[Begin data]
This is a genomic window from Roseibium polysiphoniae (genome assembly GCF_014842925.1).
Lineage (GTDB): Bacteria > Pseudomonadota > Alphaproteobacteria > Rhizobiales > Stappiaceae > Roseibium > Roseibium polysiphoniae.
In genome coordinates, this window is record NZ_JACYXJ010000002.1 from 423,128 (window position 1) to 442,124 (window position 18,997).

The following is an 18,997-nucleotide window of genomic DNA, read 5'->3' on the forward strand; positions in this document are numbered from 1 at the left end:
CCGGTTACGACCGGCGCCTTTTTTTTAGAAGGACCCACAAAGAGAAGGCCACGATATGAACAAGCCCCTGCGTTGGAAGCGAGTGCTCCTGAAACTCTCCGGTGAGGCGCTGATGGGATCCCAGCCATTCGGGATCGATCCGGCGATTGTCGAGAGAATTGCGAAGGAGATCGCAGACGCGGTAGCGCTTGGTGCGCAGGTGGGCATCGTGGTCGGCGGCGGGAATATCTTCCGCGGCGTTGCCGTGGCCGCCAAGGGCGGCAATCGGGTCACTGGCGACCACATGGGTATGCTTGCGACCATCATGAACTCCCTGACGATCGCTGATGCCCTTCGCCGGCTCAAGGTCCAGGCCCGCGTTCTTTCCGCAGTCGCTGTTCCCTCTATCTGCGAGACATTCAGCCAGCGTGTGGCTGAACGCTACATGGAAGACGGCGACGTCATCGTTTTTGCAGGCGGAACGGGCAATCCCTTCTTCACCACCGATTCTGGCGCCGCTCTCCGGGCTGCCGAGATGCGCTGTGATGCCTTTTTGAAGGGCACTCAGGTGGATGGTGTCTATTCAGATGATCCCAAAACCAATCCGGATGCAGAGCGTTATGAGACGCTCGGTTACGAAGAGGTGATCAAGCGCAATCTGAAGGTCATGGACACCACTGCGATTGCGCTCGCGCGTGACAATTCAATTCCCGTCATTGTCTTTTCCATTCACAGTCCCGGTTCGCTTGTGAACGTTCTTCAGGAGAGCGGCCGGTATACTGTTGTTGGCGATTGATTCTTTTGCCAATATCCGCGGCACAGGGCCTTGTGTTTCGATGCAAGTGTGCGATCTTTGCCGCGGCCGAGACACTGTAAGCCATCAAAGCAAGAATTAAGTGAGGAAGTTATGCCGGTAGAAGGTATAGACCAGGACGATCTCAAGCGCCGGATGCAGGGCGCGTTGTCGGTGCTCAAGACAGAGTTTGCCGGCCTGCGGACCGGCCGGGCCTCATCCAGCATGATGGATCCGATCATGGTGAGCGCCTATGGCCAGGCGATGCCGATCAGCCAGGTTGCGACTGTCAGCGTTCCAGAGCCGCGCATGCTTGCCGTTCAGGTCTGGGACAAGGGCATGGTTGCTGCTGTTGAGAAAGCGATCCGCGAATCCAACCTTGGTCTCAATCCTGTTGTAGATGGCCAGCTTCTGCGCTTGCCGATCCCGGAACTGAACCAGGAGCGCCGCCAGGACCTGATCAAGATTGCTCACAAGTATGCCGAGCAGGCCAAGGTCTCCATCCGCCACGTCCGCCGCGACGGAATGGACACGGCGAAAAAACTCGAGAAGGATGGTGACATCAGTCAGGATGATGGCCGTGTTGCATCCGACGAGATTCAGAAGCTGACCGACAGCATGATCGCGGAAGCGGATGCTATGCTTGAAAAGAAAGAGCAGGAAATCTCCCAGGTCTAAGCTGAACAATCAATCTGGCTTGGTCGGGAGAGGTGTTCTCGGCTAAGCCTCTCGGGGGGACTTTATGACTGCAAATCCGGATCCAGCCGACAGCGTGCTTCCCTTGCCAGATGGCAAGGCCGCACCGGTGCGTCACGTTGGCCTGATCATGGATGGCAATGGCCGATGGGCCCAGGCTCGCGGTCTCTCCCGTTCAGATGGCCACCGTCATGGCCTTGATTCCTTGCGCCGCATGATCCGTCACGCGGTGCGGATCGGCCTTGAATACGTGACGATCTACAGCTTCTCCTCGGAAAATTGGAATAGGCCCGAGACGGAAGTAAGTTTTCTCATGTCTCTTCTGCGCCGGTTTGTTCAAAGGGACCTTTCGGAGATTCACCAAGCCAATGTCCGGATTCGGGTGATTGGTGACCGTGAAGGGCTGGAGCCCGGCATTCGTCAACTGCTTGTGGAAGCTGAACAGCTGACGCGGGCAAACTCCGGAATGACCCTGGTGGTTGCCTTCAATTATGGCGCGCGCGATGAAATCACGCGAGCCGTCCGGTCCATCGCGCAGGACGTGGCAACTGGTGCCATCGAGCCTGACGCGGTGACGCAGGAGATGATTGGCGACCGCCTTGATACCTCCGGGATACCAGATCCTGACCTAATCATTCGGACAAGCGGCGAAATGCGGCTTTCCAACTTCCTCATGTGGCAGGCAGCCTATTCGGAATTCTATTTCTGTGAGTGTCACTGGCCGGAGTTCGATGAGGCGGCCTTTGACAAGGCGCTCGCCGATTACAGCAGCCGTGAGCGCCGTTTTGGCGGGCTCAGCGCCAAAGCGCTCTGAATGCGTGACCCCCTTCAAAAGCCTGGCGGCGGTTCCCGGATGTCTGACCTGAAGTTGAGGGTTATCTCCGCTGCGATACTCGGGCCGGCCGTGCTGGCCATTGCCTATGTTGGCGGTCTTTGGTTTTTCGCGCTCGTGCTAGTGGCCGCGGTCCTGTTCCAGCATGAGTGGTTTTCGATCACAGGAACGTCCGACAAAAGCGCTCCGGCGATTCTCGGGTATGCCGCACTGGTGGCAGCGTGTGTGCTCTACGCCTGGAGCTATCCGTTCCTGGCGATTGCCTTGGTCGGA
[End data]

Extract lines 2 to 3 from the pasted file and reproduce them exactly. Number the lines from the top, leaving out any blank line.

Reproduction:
Lineage (GTDB): Bacteria > Pseudomonadota > Alphaproteobacteria > Rhizobiales > Stappiaceae > Roseibium > Roseibium polysiphoniae.
In genome coordinates, this window is record NZ_JACYXJ010000002.1 from 423,128 (window position 1) to 442,124 (window position 18,997).